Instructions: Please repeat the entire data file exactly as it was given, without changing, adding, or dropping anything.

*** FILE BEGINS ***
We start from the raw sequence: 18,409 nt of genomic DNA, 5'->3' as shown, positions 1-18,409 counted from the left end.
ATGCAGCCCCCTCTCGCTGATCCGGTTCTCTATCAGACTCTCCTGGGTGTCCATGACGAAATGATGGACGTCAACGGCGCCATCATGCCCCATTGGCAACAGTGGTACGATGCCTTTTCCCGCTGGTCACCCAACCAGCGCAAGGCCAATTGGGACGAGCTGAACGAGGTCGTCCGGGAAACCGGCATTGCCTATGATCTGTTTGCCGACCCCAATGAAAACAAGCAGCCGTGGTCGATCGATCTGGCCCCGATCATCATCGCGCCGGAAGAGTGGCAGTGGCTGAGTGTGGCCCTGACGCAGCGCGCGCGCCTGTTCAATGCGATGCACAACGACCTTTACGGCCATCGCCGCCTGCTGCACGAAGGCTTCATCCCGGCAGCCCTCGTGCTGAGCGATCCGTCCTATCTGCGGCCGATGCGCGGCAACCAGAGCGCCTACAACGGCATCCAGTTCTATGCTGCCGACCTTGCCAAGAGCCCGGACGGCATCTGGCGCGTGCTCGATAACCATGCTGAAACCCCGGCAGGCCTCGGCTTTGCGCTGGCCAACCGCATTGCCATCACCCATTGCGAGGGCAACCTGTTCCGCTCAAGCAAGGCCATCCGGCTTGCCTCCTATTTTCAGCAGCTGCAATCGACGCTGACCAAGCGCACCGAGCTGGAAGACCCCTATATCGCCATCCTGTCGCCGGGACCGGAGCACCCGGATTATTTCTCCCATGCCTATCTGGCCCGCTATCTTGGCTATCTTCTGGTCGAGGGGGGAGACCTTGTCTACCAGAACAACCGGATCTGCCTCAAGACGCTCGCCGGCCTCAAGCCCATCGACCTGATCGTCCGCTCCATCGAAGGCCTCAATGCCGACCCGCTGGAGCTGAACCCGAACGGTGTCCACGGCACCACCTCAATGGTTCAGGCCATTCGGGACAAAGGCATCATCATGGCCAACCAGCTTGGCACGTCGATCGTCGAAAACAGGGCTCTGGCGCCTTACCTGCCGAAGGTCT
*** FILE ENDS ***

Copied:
We start from the raw sequence: 18,409 nt of genomic DNA, 5'->3' as shown, positions 1-18,409 counted from the left end.
ATGCAGCCCCCTCTCGCTGATCCGGTTCTCTATCAGACTCTCCTGGGTGTCCATGACGAAATGATGGACGTCAACGGCGCCATCATGCCCCATTGGCAACAGTGGTACGATGCCTTTTCCCGCTGGTCACCCAACCAGCGCAAGGCCAATTGGGACGAGCTGAACGAGGTCGTCCGGGAAACCGGCATTGCCTATGATCTGTTTGCCGACCCCAATGAAAACAAGCAGCCGTGGTCGATCGATCTGGCCCCGATCATCATCGCGCCGGAAGAGTGGCAGTGGCTGAGTGTGGCCCTGACGCAGCGCGCGCGCCTGTTCAATGCGATGCACAACGACCTTTACGGCCATCGCCGCCTGCTGCACGAAGGCTTCATCCCGGCAGCCCTCGTGCTGAGCGATCCGTCCTATCTGCGGCCGATGCGCGGCAACCAGAGCGCCTACAACGGCATCCAGTTCTATGCTGCCGACCTTGCCAAGAGCCCGGACGGCATCTGGCGCGTGCTCGATAACCATGCTGAAACCCCGGCAGGCCTCGGCTTTGCGCTGGCCAACCGCATTGCCATCACCCATTGCGAGGGCAACCTGTTCCGCTCAAGCAAGGCCATCCGGCTTGCCTCCTATTTTCAGCAGCTGCAATCGACGCTGACCAAGCGCACCGAGCTGGAAGACCCCTATATCGCCATCCTGTCGCCGGGACCGGAGCACCCGGATTATTTCTCCCATGCCTATCTGGCCCGCTATCTTGGCTATCTTCTGGTCGAGGGGGGAGACCTTGTCTACCAGAACAACCGGATCTGCCTCAAGACGCTCGCCGGCCTCAAGCCCATCGACCTGATCGTCCGCTCCATCGAAGGCCTCAATGCCGACCCGCTGGAGCTGAACCCGAACGGTGTCCACGGCACCACCTCAATGGTTCAGGCCATTCGGGACAAAGGCATCATCATGGCCAACCAGCTTGGCACGTCGATCGTCGAAAACAGGGCTCTGGCGCCTTACCTGCCGAAGGTCT